Readers’ Forum Feb. 20, 2018

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BYU dietician and nutritionist Rachel Higginson works in her office. Higginson has helped a number of athletes overcome eating disorders. (Maddi Driggs)

Fad diets: miracle or myth?

Cut grain from your diet. Go “Paleo.” Drink this cranberry juice from Mauritania.
Many students seem to fall prey to fad diets that claim to give miraculous results. Do these diets actually help one reach their weight loss goals, or are they a cheap replacement for hard work?

A recent meta-analysis, done by experts in the field of gastroenterology, has shown that fad diets do tend to lead to weight loss. The drawback is the rebound effect. This is a phenomenon where someone will lose a significant amount of weight in a short period of time but will gain back more weight than was lost.

If these diets are causing weight gain, rather than weight reduction, what is one to do? The answer: exercise. Studies show that short, high intensity exercise has a positive correlation with weight reduction and improvements in cardiovascular health. In fact, consistent exercising is the highest correlating factor with weight loss. When one quits exercising, some of the weight tends to come back. So, don’t stop.

Next time a friend recommends drinking water with curry powder, take a stand. If you want lasting results you need to put in the effort and the exercise.

—Trevor Campbell
Brandenburg, Kentucky

Remembering Charlottesville

Roughly six months ago, a rally was held to protest the removal of a statue of Gen. Robert E. Lee. The rally was attended by white nationalists and other right-wing groups, some of whom were racist, hateful, bigoted people. Counter protesters arrived to combat these extremists, and violence ensued. A car was intentionally driven into a crowd of counter-protesters, killing a 32-year-old woman.

The response from our president was weak to say the least. He condemned “violence on both sides,” without directly declaring his disapproval of white supremacists, one of whom was responsible for the death of an innocent woman. In this instance the “violence,” which is more appropriately termed murder, was one-sided.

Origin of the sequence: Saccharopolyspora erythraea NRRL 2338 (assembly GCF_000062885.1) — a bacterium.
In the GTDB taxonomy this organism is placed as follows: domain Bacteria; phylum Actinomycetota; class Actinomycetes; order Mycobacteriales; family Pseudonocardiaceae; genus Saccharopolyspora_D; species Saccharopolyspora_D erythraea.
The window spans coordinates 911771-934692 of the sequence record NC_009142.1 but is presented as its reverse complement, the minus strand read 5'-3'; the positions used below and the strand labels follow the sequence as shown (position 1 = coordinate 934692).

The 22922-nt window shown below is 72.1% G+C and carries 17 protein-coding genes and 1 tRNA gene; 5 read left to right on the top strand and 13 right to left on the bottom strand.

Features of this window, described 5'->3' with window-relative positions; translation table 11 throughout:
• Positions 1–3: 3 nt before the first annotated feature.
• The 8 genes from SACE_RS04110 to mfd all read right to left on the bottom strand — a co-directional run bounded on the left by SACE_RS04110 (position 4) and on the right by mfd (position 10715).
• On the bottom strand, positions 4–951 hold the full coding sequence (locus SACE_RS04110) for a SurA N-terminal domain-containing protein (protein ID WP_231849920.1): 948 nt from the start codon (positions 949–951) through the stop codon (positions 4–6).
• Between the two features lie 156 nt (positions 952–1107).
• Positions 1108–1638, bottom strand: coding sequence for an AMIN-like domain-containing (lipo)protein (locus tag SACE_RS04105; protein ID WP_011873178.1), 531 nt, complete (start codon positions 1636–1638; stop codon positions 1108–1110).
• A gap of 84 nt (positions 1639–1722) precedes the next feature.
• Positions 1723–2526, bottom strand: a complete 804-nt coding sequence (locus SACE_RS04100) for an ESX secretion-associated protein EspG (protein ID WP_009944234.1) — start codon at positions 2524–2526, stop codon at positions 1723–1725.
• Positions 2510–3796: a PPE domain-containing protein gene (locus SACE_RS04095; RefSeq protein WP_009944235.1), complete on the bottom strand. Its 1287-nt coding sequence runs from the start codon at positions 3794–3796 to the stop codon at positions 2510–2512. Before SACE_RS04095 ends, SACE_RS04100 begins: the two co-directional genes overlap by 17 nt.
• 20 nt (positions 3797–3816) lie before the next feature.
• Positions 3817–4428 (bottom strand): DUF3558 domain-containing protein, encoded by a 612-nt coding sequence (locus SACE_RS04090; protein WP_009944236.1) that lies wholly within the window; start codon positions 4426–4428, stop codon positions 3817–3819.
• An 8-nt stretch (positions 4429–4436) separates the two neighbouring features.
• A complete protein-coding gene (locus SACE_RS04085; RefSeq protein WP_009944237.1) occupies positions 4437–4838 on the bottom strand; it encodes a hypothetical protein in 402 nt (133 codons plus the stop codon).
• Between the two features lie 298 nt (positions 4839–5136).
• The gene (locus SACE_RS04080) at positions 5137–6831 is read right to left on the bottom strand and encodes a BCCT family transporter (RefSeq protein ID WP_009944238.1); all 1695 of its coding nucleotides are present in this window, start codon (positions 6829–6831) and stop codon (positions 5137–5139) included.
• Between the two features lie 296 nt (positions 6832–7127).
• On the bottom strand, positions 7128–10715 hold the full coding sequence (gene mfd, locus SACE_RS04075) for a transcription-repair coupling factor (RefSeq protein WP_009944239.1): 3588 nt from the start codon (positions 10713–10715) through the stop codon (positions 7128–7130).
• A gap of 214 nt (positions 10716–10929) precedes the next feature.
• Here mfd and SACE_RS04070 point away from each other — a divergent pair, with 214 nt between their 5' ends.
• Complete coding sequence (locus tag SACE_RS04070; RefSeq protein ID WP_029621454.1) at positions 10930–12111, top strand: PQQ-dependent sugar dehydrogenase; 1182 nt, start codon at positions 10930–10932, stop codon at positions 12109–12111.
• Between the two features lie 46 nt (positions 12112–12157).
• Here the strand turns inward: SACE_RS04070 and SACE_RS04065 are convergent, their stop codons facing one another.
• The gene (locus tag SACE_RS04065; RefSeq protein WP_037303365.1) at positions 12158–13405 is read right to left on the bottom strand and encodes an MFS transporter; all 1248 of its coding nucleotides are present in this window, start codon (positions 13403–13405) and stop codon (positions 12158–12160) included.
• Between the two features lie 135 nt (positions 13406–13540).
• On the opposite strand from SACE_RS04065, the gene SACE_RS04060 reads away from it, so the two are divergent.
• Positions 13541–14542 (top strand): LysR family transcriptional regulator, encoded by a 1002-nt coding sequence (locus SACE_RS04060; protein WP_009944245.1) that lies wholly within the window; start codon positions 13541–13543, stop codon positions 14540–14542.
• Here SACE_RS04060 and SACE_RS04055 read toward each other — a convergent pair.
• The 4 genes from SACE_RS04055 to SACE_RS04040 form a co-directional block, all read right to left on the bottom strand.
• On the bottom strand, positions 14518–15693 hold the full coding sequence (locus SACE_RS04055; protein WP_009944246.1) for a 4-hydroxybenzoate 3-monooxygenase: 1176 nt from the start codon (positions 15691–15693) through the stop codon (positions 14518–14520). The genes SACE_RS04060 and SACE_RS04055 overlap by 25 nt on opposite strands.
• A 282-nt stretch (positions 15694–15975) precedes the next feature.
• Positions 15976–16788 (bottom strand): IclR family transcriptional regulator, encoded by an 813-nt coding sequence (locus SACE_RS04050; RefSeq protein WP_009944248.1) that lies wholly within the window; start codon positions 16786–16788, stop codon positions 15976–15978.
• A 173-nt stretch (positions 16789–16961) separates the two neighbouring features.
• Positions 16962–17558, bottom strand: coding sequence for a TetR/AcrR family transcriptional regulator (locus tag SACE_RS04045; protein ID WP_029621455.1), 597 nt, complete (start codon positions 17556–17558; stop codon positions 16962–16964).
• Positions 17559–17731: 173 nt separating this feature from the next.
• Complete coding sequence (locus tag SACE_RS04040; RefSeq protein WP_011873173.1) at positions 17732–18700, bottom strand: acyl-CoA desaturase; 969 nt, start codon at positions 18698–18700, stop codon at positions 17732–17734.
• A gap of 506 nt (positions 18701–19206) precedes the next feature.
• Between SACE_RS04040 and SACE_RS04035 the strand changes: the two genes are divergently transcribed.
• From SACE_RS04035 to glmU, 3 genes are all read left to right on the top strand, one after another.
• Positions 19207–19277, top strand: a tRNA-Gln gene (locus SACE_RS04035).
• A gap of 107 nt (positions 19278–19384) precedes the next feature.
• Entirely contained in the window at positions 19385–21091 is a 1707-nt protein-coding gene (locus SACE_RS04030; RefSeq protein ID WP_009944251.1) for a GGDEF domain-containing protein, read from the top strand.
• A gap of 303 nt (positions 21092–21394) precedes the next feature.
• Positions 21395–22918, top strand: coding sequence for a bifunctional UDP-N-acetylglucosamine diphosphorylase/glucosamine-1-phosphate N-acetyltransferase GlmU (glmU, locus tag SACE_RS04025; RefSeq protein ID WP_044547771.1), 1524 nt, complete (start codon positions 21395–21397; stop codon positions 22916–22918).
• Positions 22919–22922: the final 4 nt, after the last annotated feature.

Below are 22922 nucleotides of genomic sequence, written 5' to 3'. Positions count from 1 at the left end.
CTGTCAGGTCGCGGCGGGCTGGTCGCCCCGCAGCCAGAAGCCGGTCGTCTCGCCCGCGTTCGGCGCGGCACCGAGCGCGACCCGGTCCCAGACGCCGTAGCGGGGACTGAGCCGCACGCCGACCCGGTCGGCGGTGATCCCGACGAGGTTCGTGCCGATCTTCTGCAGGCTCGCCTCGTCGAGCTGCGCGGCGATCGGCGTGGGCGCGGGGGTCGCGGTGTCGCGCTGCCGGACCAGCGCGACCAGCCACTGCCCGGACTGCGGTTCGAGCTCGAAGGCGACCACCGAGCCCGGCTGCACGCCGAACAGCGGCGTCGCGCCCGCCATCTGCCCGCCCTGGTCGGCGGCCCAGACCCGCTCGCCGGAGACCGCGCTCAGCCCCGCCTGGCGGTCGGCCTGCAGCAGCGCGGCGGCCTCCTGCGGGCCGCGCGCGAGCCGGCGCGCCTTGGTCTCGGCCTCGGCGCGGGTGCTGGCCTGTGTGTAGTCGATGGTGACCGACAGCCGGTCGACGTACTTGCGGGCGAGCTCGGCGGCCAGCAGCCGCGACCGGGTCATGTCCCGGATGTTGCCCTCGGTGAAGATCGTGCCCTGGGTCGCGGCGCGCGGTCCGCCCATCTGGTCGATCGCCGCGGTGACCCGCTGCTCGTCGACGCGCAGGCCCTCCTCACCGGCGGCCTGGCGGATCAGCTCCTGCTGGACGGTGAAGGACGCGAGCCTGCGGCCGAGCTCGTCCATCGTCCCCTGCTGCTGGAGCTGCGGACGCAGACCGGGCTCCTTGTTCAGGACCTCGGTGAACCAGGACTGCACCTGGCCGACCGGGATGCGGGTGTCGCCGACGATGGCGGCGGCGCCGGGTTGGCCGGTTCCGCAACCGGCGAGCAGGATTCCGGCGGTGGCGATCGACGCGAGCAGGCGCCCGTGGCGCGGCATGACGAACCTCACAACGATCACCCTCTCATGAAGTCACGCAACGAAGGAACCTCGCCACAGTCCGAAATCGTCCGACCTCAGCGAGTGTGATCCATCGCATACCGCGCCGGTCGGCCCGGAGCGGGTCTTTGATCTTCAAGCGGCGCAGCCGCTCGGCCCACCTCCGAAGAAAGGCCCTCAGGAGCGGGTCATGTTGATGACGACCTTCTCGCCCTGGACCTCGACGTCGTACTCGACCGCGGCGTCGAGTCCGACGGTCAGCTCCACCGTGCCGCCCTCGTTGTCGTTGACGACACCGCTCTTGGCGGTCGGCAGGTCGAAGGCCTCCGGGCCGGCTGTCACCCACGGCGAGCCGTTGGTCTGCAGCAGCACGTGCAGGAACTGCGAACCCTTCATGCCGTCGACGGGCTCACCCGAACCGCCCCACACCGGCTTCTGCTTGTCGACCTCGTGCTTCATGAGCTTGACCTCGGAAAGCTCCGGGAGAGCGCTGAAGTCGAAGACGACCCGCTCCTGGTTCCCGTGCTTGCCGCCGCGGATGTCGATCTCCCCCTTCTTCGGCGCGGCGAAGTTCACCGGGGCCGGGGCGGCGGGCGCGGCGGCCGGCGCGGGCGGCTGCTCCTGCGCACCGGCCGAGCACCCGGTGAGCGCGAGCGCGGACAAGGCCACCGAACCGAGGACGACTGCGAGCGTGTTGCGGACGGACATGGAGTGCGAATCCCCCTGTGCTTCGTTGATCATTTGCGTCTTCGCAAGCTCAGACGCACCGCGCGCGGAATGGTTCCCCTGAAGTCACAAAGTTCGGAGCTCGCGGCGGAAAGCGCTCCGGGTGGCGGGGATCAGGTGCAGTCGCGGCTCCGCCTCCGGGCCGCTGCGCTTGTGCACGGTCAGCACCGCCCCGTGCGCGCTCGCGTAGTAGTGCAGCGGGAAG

The president’s initial remarks made no explicit reference to this, obviously upsetting a large portion of the country, including myself. David Duke, a former grand wizard of the Ku Klux Klan, was supportive of the president’s comments. “Thank you President Trump for your honesty and courage to tell the truth about Charlottesville…”

In the wake of a national tragedy, it is the president’s responsibility to console, uplift, and unite. By refusing to outrightly acknowledge this murder, our president created a greater divide. If we are to move forward as a people, we cannot allow the extreme partisanship of politics to continue. We must readily condemn evil in all forms.

—Trevor Gaebler
Irvington, New York

Non-academic achievements

Some children value non-academic achievement over academic excellence; therefore, parents should be supportive of their non-academic aspirations, rather than force sole academic excellence upon them.

Although academia offers countless benefits, there is much more to a child’s education than books alone. Non-academic experiences such as dance, theatre and music are also forms of education that can be exceptionally beneficial.

For example, dance not only assists in physical development, but emotional maturity, social awareness and cognitive development. You cannot receive these advantages from a book alone.

Why, then, are children principally pressured to excel academically and judged almost exclusively on their academic merit? Perhaps this explains why many children experience parental pressure to excel academically, in some cases being forced to disregard their leniency towards non-academic success.

Even though a traditional education consisting of books and writing is important, non-academic success, to those who cherish it, is just as valuable. When parents support their children in their non-academic aspirations, they cultivate happiness and a desire for further success. When kids are forced to focus on school, and neglect their natural inclinations towards other occupations, they are susceptible to unhappiness and discontent.

Although children are judged almost exclusively on their academic decoration, many children find excellence and confidence in non-academic activities.

—Eliza Clark
Corvallis, Oregon

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